Monday, April 20, 2015

Install-PowerShellOptions.ps1 - Script to deploy and connect to on premises and cloud Microsoft services

I developed the Install-PowerShellOptions.ps1 script for one reason.  I am constantly looking for the right shell download, or connection string, and after years of having my handy EXOConnect.ps1, I wanted one that also pre-loaded the modules for me.

The menu is now interactive, and build the Install or Connect options based on what software is already installed on your PC.  When you choose an Install Step the script will download and launch the installers required for your OS.  Some require Elevated access (they should prompt you)  The connect steps allow you to connect the module/session for the requested PowerShell service.  Once the module loads (or fails to load, check for errors) you are returned the menu, at which time you can load an additional module, or hit 99 to exit and begin using the modules you have loaded. 

Please report any bugs or feature requests via comments on this page or on the Q&A on the Download link. If you are upgrading from older versions of versions, I recommend manually uninstalling the old bits, then running this script to download and deploy the latest code.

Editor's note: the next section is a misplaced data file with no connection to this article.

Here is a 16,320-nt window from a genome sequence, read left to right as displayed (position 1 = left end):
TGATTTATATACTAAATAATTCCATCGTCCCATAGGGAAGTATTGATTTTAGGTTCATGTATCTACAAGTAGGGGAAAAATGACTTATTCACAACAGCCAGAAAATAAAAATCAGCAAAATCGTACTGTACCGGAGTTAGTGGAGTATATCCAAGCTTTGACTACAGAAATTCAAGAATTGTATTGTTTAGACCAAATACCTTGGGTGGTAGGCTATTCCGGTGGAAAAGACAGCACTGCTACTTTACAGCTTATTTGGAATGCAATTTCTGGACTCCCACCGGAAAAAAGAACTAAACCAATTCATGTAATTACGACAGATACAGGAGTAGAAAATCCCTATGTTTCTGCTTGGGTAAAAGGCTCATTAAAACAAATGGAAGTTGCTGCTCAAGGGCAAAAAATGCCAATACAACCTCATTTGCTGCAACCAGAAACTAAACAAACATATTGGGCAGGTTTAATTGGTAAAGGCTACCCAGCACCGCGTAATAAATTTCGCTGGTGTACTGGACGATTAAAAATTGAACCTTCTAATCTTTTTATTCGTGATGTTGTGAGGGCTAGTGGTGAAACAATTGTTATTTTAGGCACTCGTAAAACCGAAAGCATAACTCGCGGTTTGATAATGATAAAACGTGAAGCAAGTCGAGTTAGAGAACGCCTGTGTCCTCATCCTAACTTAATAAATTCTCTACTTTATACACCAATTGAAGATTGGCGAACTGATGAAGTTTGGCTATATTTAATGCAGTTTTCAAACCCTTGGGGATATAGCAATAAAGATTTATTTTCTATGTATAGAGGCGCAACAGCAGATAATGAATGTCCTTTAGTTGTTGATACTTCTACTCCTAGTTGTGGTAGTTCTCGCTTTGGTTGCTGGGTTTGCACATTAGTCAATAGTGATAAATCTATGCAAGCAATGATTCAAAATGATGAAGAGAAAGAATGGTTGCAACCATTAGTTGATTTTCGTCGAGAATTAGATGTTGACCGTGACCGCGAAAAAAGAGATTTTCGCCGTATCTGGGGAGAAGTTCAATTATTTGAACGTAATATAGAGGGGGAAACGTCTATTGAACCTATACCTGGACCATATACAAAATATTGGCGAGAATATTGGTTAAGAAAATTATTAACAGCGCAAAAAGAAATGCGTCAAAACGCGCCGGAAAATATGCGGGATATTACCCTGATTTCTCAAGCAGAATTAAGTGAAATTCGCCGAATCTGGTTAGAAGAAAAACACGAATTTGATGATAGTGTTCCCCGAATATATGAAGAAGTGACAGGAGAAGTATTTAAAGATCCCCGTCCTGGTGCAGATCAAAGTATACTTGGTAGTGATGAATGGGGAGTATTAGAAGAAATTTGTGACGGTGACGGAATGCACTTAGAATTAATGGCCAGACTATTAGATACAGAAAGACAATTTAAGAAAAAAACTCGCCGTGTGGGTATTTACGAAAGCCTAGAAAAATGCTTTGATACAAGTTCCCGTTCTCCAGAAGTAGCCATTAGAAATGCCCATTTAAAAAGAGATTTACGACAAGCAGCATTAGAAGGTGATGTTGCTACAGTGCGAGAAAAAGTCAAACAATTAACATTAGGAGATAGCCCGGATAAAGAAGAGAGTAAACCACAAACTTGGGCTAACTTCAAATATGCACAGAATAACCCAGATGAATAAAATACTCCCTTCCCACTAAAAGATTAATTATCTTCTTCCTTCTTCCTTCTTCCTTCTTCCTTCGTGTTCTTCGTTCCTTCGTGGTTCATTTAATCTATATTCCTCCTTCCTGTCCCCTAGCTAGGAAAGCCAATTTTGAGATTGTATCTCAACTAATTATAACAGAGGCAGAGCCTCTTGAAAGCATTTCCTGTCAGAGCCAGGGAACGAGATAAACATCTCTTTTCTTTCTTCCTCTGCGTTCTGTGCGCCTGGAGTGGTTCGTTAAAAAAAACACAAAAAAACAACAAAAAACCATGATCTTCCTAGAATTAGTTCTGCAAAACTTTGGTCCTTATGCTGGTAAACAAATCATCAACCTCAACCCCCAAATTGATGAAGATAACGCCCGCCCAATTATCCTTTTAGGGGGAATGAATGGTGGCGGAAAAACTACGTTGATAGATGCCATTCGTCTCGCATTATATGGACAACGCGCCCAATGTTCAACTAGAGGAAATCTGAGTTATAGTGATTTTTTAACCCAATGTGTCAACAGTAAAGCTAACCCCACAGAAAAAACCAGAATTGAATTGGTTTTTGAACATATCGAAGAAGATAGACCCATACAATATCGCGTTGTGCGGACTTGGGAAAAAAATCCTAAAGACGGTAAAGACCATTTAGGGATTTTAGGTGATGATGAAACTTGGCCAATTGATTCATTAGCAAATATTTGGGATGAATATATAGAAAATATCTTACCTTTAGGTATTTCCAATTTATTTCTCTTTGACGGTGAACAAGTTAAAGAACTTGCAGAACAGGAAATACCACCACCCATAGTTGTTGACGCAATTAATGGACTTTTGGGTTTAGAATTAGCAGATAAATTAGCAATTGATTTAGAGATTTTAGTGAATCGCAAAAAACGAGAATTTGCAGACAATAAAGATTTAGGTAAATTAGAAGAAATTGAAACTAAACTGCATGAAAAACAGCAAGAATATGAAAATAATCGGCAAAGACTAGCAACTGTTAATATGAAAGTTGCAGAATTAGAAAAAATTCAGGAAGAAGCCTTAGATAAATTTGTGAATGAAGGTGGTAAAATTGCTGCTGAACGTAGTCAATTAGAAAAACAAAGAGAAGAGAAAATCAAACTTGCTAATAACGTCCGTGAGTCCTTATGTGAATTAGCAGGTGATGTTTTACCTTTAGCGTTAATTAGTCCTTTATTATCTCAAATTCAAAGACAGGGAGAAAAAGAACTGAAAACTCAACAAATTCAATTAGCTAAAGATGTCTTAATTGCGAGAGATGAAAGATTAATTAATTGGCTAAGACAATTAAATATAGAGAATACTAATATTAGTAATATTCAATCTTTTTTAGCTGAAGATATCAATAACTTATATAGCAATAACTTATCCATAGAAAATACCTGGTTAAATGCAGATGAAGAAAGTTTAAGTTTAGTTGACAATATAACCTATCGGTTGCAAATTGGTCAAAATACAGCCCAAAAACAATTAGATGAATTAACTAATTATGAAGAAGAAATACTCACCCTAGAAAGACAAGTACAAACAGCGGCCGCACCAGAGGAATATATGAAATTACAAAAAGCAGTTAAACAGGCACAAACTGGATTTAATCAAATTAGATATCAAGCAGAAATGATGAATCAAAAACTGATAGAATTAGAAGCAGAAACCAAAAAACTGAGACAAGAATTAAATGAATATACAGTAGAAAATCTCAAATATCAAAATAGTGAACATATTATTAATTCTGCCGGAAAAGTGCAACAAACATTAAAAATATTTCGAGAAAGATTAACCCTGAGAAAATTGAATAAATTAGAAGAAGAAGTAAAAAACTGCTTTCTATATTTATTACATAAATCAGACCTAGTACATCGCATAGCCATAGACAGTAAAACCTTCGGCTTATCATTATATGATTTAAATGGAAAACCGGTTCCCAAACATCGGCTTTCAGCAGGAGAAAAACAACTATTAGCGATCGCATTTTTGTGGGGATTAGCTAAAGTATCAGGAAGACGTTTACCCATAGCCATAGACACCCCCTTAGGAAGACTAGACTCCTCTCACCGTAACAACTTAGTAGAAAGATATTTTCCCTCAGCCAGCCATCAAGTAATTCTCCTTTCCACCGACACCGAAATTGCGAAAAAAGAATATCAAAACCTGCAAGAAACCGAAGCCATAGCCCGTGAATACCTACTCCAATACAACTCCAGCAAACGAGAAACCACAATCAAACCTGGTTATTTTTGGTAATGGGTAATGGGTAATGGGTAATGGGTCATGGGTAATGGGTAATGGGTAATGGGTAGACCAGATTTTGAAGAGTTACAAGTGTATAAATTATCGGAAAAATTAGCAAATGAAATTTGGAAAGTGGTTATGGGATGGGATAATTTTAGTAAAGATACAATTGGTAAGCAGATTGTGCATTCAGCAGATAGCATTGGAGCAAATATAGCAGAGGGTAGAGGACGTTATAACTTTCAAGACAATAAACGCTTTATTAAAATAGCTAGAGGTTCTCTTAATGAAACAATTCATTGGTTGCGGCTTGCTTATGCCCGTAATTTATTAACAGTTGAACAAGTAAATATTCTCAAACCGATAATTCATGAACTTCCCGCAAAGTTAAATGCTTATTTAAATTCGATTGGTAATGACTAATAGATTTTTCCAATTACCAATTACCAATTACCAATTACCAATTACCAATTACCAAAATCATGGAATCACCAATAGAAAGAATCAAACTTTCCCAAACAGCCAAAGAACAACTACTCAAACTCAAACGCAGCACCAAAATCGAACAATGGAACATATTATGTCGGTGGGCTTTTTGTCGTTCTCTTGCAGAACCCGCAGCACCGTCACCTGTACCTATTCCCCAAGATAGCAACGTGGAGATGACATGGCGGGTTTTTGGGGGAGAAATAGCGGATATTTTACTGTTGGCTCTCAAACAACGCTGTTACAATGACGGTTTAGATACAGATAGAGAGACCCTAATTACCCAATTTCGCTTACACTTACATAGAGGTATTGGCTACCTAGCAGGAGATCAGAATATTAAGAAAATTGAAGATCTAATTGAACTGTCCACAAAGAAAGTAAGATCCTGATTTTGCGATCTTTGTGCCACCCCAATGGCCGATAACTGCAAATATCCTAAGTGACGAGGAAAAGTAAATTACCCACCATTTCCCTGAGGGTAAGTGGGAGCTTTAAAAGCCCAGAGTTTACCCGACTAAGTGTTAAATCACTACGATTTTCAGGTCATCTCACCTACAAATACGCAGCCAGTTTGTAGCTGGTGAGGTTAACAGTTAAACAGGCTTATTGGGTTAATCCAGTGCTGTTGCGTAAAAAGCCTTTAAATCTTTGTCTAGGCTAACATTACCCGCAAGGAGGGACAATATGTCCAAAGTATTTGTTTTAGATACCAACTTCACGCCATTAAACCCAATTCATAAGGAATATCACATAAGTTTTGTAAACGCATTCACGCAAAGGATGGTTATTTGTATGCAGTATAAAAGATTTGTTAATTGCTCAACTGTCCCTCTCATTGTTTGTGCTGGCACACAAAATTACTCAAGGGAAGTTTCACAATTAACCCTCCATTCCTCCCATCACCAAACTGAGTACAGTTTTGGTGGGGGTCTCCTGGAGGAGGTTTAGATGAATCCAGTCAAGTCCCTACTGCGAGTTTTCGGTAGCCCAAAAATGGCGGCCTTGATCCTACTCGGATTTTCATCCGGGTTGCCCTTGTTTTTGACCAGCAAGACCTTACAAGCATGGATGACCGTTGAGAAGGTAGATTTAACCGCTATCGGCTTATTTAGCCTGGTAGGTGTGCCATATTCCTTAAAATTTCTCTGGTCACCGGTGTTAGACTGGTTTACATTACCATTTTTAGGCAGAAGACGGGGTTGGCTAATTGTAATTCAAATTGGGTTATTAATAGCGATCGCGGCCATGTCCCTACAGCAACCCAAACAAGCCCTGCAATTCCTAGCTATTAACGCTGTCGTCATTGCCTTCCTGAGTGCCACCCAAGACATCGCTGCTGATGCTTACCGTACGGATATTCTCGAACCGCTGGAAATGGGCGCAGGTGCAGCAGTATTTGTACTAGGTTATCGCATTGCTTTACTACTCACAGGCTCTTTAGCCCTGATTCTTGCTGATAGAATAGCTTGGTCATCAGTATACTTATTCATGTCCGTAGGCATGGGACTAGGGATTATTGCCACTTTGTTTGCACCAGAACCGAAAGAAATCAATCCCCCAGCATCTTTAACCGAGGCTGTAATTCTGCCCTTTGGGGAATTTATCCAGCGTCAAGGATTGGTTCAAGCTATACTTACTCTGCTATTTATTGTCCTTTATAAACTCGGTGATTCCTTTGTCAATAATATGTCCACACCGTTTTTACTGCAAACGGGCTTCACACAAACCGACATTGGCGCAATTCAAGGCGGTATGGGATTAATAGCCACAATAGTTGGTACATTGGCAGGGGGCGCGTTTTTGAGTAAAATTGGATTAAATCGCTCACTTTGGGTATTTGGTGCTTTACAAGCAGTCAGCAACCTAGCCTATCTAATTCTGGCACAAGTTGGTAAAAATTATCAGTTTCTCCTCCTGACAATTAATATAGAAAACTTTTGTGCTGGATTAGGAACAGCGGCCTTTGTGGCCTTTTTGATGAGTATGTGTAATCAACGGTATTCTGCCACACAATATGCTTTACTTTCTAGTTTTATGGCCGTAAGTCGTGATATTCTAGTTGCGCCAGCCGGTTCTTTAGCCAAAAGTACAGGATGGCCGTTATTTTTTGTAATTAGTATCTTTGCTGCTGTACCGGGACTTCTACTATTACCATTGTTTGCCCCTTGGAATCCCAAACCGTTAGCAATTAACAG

Install-PowerShellOptions.ps1 - Version 1.6

Alternate Download and older versions

Supported OS:
  • Windows 8/8.1
  • Windows 2012/2012 R2
  • Installs software required to connect to Cloud PowerShell services
  • Connects to On premises Exchange and Lync/S4B services with minimal prompting
  • Connects to Office 365's Exchange Online, SharePoint Online, Azure AD and Lync/S4B Online PowerShell services with minimal prompting
  • Minimal logging of options run
Version History:
  • 1.0 - Original Version  :)
  • 1.1 - Fixed Lync Online Connector import-module
  • 1.2 - Added Azure IaaS PowerShell support, made menu more interactive, checking installs and recommending install or connect (coded in upgrade, but logic not in place yet), Ability to set cloud and on premises credentials per session 
  • 1.3 - Updated SPO URLs,  Set ignoreCA/CRL on Lync/Exchange on premises to skip SSL warnings, added S4B language, fixed AAD prereq menu bug
  • 1.4 - fixed the recall credentials for Office 365, updated SPO online version for download